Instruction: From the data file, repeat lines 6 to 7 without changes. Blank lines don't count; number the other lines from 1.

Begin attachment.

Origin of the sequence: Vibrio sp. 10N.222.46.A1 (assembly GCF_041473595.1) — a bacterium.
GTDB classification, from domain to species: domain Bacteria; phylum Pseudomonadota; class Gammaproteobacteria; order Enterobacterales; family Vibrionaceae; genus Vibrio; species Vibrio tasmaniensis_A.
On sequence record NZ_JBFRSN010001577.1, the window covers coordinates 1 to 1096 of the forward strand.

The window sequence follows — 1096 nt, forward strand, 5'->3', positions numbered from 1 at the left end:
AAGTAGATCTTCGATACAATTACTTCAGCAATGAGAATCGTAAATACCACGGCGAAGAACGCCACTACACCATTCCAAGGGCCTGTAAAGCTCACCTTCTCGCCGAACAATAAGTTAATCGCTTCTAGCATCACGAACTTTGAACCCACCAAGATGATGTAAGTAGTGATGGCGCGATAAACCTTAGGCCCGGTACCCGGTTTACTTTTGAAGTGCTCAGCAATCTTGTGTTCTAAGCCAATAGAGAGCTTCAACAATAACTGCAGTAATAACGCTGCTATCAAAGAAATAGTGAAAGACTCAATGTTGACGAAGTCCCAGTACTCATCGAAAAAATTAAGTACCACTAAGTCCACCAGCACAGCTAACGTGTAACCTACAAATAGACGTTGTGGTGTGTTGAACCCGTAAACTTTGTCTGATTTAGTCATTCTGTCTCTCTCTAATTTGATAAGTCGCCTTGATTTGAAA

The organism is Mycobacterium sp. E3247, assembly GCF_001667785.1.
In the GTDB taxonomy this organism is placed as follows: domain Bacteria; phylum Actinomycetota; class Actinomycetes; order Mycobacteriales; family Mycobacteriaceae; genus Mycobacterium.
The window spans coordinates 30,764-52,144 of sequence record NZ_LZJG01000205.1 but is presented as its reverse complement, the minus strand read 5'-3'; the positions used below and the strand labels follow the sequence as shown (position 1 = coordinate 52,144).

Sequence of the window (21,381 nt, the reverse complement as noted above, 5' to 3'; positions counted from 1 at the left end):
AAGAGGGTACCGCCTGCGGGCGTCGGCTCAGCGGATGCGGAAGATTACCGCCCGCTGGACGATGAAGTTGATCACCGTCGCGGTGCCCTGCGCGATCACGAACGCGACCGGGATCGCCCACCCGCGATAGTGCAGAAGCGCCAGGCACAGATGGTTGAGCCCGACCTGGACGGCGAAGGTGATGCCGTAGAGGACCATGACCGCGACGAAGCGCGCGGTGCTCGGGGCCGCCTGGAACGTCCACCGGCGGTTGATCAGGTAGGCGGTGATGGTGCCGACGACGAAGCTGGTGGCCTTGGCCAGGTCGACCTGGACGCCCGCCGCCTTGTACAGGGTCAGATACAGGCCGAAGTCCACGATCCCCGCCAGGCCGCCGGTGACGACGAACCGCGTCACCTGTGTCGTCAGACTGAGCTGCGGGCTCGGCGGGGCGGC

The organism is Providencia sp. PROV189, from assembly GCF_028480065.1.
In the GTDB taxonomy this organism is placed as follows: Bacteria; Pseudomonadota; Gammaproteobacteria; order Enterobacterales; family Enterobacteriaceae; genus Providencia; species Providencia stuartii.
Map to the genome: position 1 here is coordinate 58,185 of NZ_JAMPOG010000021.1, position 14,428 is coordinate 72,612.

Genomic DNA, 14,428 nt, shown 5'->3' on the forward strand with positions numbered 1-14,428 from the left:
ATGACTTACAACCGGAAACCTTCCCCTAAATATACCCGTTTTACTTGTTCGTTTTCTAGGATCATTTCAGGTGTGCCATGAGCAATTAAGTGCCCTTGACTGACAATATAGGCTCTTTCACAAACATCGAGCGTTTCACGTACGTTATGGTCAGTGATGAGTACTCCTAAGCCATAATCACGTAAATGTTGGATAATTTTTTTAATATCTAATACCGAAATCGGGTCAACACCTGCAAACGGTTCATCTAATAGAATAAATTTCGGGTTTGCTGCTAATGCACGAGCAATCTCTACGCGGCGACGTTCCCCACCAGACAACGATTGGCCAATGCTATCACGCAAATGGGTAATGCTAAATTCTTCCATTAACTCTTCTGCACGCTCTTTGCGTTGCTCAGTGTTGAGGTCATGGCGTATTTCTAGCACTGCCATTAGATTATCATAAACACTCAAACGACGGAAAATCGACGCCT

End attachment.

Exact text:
The organism is Mycobacterium sp. E3247, assembly GCF_001667785.1.
In the GTDB taxonomy this organism is placed as follows: domain Bacteria; phylum Actinomycetota; class Actinomycetes; order Mycobacteriales; family Mycobacteriaceae; genus Mycobacterium.